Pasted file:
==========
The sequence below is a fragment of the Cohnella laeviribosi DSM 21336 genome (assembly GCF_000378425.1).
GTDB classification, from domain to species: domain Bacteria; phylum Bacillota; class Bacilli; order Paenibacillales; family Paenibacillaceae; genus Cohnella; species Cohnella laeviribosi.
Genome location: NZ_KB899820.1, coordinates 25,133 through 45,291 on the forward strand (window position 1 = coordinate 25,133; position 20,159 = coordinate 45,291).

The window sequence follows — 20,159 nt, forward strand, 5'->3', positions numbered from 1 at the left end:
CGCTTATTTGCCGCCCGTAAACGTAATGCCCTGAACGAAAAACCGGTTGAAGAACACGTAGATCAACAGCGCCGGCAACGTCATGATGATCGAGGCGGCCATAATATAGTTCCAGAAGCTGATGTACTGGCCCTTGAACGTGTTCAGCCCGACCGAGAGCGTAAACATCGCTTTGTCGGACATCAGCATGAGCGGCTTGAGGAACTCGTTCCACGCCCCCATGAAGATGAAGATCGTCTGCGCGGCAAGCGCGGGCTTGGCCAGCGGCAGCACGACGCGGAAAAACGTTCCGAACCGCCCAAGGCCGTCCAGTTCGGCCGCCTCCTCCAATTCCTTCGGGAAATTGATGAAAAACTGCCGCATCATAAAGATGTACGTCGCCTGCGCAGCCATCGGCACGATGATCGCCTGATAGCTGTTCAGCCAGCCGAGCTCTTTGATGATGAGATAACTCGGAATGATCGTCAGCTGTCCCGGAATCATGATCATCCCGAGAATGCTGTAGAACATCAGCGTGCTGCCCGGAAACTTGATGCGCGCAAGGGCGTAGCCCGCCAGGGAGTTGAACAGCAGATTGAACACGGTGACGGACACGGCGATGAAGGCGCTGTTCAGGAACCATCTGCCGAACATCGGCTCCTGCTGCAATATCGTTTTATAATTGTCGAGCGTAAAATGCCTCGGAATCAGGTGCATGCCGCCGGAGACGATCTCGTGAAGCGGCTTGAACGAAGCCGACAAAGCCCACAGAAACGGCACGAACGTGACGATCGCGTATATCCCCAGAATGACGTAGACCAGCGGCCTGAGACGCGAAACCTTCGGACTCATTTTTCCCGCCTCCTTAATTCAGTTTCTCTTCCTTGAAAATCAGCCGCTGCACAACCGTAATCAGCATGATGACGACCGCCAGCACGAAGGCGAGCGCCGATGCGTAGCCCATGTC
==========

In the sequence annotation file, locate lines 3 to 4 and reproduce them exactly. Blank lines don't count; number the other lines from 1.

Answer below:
Genome location: NZ_KB899820.1, coordinates 25,133 through 45,291 on the forward strand (window position 1 = coordinate 25,133; position 20,159 = coordinate 45,291).

The window sequence follows — 20,159 nt, forward strand, 5'->3', positions numbered from 1 at the left end: